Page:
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John Dramani Mahama got it wrong on Ghana pulling out of WASSCE; Ghana still writes WASSCE

Opinion

John Dramani Mahama

5 months ago
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Former President Mahama recently chastised the government of pulling Ghana out of the West African Senior School Certificate Examination (WASSCE).

According to the former President, the action by government has led to fallen standards by the Ghanaian students in the WASSCE. Contrary to former President Mahama’s assertion, Ghana continues to write and excel in WASSCE.

1. Ghana is a founding member and continues to be a member of the five-member West African Examination Council and has not at any point in time since it joined in 1952 pulled out or attempted to pull out of the Council’s activities. Ghana hosts the Headquarters of WAEC.

2. Ghana writes West Africa Senior School Certificate Examination (WASSCE) with all member countries.

3. Indeed, the title of the WAEC press release dated 18 Dec 2023 announcing the release of the WASSCE 2023 results is indicative of the kind of exams Ghanaian SHS students write: RELEASE OF PROVISIONAL RESULTS FOR THE WEST AFRICAN SENIOR SCHOOL CERTIFICATE EXAMINATION (WASSCE) FOR SCHOOL CANDIDATES
2023.

4. Ghana has not pulled out of WASSCE. Rather, in 2020, at the peak of the COVID19 pandemic and the global shutdown which affected the education sector the most, Ghana under the able leadership of President Nana Addo Dankwa Akufo-Addo Addo, the affable Education Minister then, indicated to WAEC, the country’s willingness to let its final year students write the WASSCE, in spite the COVID19 scare.

5. Initially the other four member countries (Nigeria, The Gambia, Serra Leone and Liberia), did not subscribe to the idea. However, Ghana managed to pull them along and got the examination written as scheduled then.

6. Ghana equally wrote the WASSCE 2021 with all four member countries using the
same time schedule.

7. In early 2022, after careful analysis and projections into the future of the effects
of the COVID19 pandemic on education, Ghana proposed a transitional academic calendar for SHS for consideration and adoption by WAEC member countries. The objective was to support students to catch up with lost contact hours – almost 12months – resulting from the COVID19 pandemic.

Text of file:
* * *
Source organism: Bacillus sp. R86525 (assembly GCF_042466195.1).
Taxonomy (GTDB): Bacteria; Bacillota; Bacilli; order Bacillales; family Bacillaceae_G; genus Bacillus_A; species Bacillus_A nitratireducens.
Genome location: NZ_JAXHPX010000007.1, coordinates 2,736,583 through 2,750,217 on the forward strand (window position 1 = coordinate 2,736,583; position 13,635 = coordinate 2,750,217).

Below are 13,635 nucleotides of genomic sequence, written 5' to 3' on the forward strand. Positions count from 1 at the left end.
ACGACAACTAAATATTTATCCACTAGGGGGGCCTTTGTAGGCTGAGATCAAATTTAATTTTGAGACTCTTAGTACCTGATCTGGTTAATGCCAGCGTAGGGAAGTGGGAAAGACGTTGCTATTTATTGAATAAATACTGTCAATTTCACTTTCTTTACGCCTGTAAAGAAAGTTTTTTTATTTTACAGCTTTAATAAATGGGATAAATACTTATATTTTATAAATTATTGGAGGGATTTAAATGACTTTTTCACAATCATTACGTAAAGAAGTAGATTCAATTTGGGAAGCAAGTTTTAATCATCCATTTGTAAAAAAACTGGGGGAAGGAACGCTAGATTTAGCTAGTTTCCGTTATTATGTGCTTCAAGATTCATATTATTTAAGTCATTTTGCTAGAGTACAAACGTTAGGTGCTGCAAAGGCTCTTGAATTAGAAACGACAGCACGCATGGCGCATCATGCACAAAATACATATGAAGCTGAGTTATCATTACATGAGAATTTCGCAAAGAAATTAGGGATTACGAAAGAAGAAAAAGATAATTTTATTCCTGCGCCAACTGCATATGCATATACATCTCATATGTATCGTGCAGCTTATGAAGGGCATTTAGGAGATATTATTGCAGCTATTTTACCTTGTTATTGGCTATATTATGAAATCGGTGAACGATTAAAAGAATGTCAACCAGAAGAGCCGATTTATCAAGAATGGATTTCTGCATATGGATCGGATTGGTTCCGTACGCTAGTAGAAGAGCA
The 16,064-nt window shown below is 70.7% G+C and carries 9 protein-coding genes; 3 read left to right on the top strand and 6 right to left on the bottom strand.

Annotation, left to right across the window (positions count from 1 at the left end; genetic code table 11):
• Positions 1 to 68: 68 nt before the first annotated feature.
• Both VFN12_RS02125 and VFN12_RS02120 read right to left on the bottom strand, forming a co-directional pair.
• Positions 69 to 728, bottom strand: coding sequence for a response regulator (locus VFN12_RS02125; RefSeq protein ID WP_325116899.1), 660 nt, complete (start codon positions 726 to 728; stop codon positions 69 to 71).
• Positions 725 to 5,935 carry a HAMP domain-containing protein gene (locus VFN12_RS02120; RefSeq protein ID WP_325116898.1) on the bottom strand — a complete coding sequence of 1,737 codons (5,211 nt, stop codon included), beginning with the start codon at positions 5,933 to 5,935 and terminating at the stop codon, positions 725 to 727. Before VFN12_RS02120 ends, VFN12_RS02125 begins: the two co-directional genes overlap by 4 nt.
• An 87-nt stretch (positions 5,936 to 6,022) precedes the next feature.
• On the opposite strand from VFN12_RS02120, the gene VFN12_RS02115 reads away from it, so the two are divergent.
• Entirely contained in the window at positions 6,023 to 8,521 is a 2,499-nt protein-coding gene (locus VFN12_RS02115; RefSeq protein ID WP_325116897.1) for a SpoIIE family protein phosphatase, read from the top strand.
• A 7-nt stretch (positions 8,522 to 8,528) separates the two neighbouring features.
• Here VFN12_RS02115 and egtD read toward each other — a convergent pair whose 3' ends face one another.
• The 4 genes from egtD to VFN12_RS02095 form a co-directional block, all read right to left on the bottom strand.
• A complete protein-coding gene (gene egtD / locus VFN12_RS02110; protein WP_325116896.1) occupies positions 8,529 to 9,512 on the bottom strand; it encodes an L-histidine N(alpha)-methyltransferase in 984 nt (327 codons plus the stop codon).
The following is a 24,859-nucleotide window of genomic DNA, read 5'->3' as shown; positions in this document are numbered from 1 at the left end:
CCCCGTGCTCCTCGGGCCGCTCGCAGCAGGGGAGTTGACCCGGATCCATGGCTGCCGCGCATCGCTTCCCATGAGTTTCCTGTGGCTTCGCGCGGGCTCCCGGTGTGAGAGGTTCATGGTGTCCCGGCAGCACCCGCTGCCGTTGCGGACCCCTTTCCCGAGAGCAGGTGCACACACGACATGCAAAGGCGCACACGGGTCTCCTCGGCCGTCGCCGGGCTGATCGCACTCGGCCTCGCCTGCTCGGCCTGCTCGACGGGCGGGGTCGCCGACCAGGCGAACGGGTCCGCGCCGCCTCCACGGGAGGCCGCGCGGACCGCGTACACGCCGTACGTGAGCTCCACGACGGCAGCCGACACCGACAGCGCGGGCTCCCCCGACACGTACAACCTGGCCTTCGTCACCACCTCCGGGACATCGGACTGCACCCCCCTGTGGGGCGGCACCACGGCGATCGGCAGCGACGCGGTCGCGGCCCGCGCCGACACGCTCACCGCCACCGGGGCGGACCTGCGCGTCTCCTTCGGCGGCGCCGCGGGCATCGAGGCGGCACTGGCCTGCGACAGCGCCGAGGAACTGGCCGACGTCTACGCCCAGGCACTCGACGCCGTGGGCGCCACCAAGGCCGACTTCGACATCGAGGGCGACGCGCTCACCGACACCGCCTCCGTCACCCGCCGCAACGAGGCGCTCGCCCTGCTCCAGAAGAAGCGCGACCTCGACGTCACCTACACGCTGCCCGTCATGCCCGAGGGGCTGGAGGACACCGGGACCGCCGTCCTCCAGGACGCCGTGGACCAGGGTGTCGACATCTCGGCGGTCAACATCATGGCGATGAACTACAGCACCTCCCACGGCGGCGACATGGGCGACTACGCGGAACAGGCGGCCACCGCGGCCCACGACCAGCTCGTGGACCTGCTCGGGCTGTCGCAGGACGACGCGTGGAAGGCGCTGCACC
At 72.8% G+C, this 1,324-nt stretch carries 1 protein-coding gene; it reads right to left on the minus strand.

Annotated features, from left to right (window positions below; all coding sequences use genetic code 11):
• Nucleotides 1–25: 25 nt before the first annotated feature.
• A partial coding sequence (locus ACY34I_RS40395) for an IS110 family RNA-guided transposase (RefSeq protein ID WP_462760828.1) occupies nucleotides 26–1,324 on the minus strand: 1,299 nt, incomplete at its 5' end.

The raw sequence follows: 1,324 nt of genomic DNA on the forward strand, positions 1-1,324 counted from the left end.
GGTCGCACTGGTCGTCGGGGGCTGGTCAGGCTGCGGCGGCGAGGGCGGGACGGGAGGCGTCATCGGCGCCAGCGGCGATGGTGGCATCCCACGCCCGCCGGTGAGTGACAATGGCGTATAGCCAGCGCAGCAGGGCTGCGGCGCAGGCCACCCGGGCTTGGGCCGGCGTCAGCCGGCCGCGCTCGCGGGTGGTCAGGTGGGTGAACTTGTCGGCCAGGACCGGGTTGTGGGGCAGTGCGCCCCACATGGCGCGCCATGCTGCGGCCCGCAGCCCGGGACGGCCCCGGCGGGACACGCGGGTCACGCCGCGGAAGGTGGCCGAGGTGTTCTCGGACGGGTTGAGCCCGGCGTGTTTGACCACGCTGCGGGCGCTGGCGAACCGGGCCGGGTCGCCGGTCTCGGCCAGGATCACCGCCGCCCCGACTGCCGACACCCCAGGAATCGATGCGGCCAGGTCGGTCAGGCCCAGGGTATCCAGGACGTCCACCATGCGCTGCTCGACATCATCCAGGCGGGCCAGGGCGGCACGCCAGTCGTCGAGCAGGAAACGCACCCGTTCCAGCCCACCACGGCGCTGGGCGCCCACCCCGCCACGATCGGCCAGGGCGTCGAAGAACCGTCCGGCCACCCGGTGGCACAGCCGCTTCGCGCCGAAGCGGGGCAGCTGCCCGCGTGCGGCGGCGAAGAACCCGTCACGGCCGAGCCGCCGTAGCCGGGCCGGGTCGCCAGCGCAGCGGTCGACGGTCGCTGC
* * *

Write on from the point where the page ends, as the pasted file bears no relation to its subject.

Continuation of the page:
8. The other four member countries accepted Ghana’s transitional academic calendar in principle but indicated they had already reverted to the old school calendar – September to July – immediately after the COVID19 pandemic and therefore would write their WASSCE during the original May/June period.

9. Ghana was however permitted to operate its transitional academic calendar and subsequently wrote the WASSCE 2022 and 2023 on a different time schedule, albeit of the same standard set for all WASSCE.

10. Ghana is not the first to write WASSCE using a different time schedule. In 2014, during the peak of the Ebola outbreak, WAEC member countries Liberia and Sierra Leone were permitted to write WASSCE on a time schedule different from other member countries, albeit of the same standard.

11. All WASSCE go through international standards in terms of items development (setting the questions), writing the paper, supervision, setting the marking scheme and marking, fixing the grades and checking irregularities before the results are approved and released.

12. Ghana continues to take part in West African Examinations Council’s International Excellence Awards. In 2022, even though Ghana wrote WASSCE using a different time schedule, Ghana still participated in, and won the first and second positions of the top three awards at the International Excellence Awards
held in Banjul, the Gambia in March 2023.

13. Mr. Alex Manu and Mr. Benjamin Eyram Nana Kwame Degbey both from St. James Seminary SHS respectively won the first and second positions at the International Excellence Awards for WASSCE 2022.


 

source: Prof Kwasi Opoku-Amankwa (former DG, GES)